“….direct the minds of your children in the way of a right attitude towards their neighbours, whatever their fortune in life might be….”

Mr A Bovet was appointed Principal at Sir John Adamson High School in July 1946. At the start of 1947, he transferred to the Principalship of Forest High School. For many years thereafter, he permitted the sportsfields of Forest High School to be used by the pupils and staff of Sir John.



October, 1946

Changes seem to be the order of the day at Sir John Adamson. Even in my very short time here I have experienced many comings and goings amongst pupils and staff. Every year, I understand, at least half the pupils are replaced, and a complete change takes place every three years. On the staff, changes have been frequent. As change is a sign of life, we need not yet let that state of affairs worry us. The important thing to remember is that every individual, whether pupil or teacher, who passes through Sir John Adamson, for however short a period, is a contributor towards the building up of the tradition and the name of the school.

This tradition has been soundly laid during the last 44 years by a very worthy succession of learners and teachers, all of whom are rightly proud of their association with this School. We, as a School, are proud of them. But a tradition in a school can be a good or a bad thing: it is bad when it reaches the static stage; it is good so long as it is and remains in the making. And so we who are here now must regard ourselves not so much as the guardians of a tradition but as builders of the School, and every member of the staff, has this important responsibility to fill, a responsibility which we cannot escape because we exert some influence – whether we wish it or not – and if it is not in the right direction it must be in the wrong.

Now where do you – the parents – come into this picture? Is it possible for you to be mere spectators, watching from outside the flow of events in the School – the making of the School? I think you would all agree that that is not possible. Even if you were not given an opportunity – which I sincerely hope will be provided in the near future – or are unable to take the opportunity of contributing directly to the development of the School, through different forms of parents’ associations, you cannot escape the fact that your children’s attitude towards their school is largely a reflection of your own attitude. This may be an alarming thought to some, but it is undoubtedly true. If you regard school as important, and not merely as a stop-gap, it will help your children to take it seriously and will reduce their desire to leave before reaching an adequate stage in their standard of education. If you accept the inconvenience of subordinating your own personal arrangements to suit the School timetable, it will undoubtedly help to develop a sense of regularity and punctuality in your children, which will not only benefit their work, but avoid the unfortunate necessity of external means of discipline ( in this respect I must mention my alarm at the amount of lateness in the mornings), or irregularity of attendance for trivial reasons, and especially of notes from parents asking for their children to be allowed to leave school early.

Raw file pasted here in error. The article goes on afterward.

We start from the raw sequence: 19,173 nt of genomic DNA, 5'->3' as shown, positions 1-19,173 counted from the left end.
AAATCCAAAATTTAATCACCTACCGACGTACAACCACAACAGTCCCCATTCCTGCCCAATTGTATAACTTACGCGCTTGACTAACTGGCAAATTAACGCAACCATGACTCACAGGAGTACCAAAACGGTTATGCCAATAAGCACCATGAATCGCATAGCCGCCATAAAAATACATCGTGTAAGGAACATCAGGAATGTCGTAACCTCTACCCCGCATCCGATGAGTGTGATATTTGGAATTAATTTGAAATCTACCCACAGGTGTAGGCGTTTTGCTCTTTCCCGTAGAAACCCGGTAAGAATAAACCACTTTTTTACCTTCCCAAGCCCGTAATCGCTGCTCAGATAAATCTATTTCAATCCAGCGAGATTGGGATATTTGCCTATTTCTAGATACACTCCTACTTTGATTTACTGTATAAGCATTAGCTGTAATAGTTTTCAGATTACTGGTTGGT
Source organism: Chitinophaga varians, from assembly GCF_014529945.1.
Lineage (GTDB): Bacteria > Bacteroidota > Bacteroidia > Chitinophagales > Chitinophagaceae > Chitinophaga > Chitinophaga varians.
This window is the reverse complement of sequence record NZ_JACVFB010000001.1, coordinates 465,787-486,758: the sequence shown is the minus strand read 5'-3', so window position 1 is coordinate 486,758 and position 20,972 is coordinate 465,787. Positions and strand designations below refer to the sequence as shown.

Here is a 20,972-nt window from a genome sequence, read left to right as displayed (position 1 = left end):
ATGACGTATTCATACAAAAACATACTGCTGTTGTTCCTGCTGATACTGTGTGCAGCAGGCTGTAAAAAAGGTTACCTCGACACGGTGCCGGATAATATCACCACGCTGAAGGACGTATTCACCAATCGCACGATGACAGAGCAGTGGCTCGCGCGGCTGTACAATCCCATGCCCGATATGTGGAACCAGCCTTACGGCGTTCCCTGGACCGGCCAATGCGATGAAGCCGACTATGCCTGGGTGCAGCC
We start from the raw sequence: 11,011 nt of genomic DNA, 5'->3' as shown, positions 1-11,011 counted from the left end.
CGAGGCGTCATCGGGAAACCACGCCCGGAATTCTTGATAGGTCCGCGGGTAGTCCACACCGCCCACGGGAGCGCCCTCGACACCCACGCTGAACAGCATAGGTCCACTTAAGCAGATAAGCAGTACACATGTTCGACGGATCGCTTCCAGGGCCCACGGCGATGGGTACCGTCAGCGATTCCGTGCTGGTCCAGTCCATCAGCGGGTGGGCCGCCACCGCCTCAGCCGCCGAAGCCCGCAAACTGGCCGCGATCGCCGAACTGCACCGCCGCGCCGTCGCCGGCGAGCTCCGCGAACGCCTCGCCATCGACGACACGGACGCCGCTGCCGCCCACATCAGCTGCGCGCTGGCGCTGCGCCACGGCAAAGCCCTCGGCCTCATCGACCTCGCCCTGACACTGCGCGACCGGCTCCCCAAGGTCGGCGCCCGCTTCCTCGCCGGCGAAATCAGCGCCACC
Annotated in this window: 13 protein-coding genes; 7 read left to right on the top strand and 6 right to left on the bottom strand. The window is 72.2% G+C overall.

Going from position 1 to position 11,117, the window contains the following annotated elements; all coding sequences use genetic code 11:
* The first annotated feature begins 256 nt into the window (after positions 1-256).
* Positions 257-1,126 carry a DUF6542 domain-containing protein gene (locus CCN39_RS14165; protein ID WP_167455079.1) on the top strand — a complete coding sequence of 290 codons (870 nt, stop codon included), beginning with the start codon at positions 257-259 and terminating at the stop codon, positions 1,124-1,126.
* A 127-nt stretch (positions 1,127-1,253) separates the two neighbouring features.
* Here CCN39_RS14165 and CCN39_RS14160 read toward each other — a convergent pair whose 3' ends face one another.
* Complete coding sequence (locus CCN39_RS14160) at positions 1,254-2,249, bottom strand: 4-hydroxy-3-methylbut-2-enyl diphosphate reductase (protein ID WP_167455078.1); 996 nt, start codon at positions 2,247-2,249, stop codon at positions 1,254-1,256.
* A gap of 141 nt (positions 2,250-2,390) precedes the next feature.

These things all tend to unsettle the children at a time when it is particularly necessary for us at school and at home to combat the prevailing unsettled conditions. If you take the necessary steps to ensure that your children are able to wear the School uniform, and are always neat and tidy in their appearance, it will have an effect on them far beyond anything that you can conceive, and at the same time raise the tone of the School generally. If you ensure, by paying the School subscription promptly or by sending a note to the Principal explaining your inability to do so, then your children will not experience the discomfort of being questioned about their overdue subs. You will be helping in developing their self-respect. If you regard the bioscope and other forms of amusement in their true perspective, and control with discrimination the participation of your children in these forms of amusement, you can help them considerably in forming sounder values of life, and can encourage them to devote more time to the development of their minds either through their homework given to them by the School or through the voluntary and intelligent pursuit of their interests.

If you take an interest in the good works of men – and all the appeals which come our way surely give us ample opportunity for that – you will help direct the minds of your children in the way of a right attitude towards their neighbours, whatever their fortune in life might be.

All these things we strive to achieve at school. But our efforts are largely wasted if the children are brought up to feel that these are matters belonging exclusively to the School. To establish a correlation between school and life we rely on you the parents; and when that is established you will have done more than we can do to raise the status of the School from that of a purely academic institution to that of a real dynamic factor in the lives and development of the children.

I am not in this letter giving you the usual review of the School’s activities during the past year, as I am a newcomer here. The magazine as a whole will supply that information. This letter is the new Head’s heart-to-heart talk with you as he assumes his responsibility; and I sincerely hope that you will take my remarks in the spirit in which they are written, having but one object in mind: the good of your children.

Yours sincerely,